I was grateful that I met that woman as a volunteer facilitator when I first started attending weekly meetings because I was a total nervous wreck. My husband had abruptly walked out on me without ever indicating that he was unhappy and he had previously been caring and loving towards me until the night he left. When I listened to other people’s stories, I initially felt like a freak because other people had spoken about how their marriages had gradually broken down over a period of months or even years until one or both of the partners decide that he/she/they has/have had enough and simply break up. In some cases they had separated then reconciled only to separate again because the same problems kept on appearing. In my case, my separation was so abrupt that for a time I thought my husband had cracked under the recent stresses (stemming from his mother’s sudden death in 2010, the frequent trips to and from Phoenix so we could deal with her belongings, my hip injury in early 2011, my hip surgery later that year, the stresses of his job, and taking on a volunteer position as Church Treasures that was even more stressful on him). It took me a month before I learned the real reason why he left me and it was another woman whom I thought was a friend of mine.
But then this woman started talking about how her marriage failed and it was nearly identical to what happened to me. I can’t really elaborate further on the details of her story because of the group’s strict confidentiality rules but she admitted that she was a total nervous wreck when she first started attending the meetings and she was frequently in tears during the meetings. It took her a long time before she started to feel better about life in general and she didn’t cry as often.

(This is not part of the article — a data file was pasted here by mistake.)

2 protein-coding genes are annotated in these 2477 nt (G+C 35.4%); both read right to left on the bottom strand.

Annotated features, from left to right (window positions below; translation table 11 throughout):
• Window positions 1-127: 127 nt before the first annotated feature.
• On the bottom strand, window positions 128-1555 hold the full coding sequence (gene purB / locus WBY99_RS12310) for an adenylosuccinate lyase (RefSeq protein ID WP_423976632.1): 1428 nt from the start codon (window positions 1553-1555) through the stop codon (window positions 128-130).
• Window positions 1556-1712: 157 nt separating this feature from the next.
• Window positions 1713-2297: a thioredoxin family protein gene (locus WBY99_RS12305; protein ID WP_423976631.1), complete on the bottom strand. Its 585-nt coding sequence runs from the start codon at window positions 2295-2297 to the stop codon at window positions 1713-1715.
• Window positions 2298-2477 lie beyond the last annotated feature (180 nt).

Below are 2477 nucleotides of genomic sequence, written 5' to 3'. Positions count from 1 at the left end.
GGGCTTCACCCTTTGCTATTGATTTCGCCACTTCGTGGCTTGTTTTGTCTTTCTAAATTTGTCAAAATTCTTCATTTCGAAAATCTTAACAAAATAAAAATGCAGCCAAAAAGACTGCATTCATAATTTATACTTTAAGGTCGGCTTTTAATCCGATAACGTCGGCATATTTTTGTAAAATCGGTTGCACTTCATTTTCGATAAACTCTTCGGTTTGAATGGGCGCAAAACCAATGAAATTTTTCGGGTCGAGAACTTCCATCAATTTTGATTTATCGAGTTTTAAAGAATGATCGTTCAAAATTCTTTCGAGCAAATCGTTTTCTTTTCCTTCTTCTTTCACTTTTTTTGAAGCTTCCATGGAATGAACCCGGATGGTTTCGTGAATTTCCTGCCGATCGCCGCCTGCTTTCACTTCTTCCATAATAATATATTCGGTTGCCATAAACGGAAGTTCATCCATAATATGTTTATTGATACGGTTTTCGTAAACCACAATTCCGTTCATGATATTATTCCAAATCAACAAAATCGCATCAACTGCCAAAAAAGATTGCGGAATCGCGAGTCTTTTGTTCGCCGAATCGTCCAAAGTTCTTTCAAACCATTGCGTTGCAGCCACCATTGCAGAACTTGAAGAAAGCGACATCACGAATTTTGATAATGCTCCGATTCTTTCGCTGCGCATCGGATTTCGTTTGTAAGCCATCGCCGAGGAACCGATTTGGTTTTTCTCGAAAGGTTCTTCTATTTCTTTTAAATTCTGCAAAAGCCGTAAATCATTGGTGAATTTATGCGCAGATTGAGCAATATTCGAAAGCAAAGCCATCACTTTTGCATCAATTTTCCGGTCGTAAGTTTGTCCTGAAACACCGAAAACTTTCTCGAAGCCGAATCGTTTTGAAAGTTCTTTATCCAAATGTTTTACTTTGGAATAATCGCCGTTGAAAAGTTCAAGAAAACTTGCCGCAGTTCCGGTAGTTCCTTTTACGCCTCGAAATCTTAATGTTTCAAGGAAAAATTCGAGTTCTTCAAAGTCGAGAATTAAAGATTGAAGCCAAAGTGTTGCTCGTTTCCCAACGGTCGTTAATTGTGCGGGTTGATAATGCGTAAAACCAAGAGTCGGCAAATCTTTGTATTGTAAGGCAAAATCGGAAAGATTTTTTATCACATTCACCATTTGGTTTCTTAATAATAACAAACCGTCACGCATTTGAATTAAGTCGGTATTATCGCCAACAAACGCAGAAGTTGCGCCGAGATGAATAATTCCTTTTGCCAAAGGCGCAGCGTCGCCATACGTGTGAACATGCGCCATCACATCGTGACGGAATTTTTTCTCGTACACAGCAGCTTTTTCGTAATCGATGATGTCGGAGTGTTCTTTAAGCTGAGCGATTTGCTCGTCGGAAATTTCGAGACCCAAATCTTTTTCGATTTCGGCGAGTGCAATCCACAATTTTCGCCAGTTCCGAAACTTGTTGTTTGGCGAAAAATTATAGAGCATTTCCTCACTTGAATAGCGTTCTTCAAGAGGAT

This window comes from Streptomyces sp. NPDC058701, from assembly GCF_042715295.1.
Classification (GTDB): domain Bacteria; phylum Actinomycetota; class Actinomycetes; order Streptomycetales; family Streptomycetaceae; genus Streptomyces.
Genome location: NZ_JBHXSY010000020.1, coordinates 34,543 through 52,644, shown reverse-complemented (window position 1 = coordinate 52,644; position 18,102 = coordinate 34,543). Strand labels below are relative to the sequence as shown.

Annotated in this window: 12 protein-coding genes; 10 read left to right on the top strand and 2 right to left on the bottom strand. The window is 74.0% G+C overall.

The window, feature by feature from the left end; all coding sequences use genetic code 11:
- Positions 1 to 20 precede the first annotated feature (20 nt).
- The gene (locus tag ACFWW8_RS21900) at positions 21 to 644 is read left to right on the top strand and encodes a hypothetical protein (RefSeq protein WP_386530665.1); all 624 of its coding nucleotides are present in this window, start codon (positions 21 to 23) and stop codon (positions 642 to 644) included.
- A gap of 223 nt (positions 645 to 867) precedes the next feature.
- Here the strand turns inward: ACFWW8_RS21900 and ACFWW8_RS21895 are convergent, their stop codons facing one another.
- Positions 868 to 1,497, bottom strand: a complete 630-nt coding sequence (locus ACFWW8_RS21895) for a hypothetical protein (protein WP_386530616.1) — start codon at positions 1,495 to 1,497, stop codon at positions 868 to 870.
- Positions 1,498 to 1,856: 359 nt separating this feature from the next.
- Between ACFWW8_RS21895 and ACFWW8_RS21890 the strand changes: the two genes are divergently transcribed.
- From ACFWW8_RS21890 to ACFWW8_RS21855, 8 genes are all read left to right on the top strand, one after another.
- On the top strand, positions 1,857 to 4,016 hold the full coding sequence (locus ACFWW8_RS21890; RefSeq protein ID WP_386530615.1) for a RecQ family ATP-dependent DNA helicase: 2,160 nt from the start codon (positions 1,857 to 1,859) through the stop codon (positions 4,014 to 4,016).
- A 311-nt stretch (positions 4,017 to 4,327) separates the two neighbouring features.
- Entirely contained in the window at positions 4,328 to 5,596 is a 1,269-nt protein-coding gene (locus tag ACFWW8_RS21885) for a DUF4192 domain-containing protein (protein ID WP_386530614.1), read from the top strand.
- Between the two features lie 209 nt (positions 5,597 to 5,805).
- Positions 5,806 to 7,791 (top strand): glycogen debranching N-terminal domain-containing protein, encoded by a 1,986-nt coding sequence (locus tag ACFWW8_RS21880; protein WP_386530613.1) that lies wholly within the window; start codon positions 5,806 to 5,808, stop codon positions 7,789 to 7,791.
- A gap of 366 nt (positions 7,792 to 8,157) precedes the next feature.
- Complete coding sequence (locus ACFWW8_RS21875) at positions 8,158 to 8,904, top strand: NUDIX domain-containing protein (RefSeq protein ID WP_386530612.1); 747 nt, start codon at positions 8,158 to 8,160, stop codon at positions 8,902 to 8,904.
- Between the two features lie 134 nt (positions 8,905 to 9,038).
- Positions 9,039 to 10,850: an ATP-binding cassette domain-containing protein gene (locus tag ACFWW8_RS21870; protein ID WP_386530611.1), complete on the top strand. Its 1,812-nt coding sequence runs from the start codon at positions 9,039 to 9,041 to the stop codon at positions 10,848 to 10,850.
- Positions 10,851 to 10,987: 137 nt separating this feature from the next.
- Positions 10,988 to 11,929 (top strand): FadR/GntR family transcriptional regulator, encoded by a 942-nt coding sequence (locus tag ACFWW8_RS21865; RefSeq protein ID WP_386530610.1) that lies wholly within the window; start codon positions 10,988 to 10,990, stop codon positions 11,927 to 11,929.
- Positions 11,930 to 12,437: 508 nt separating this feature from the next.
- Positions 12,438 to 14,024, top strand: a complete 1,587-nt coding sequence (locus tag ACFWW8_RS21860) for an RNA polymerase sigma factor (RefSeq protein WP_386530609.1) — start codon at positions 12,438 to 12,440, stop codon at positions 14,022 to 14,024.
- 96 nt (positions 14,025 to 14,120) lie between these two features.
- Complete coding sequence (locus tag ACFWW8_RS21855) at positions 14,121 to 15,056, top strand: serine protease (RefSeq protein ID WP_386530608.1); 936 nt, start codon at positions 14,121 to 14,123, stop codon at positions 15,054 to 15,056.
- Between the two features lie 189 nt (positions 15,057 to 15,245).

I began to realize that if that woman can turn her life around from what happened to her, I can too. Thanks to her I knew that it was going to take a long time because of the abrupt way that my marriage ended but eventually I was going to turn my life around like she has.
Recently I learned that the woman, who was already retired from her job, had decided to move to Florida. The organization decided to throw a farewell party at the Greene Turtle Lounge in Columbia. I decided to attend because I really wanted to show my appreciation to her for what she said to me during the early days of my separation when I felt totally hopeless and dejected.
I hadn’t been to Columbia in a while so I decided to combine trips and go to other places on the way to and from the farewell party. I went to the Mall in Columbia briefly on the way to the party where I saw some cute items at Sears. There was a Hello Kitty/Baltimore Orioles onesie for babies.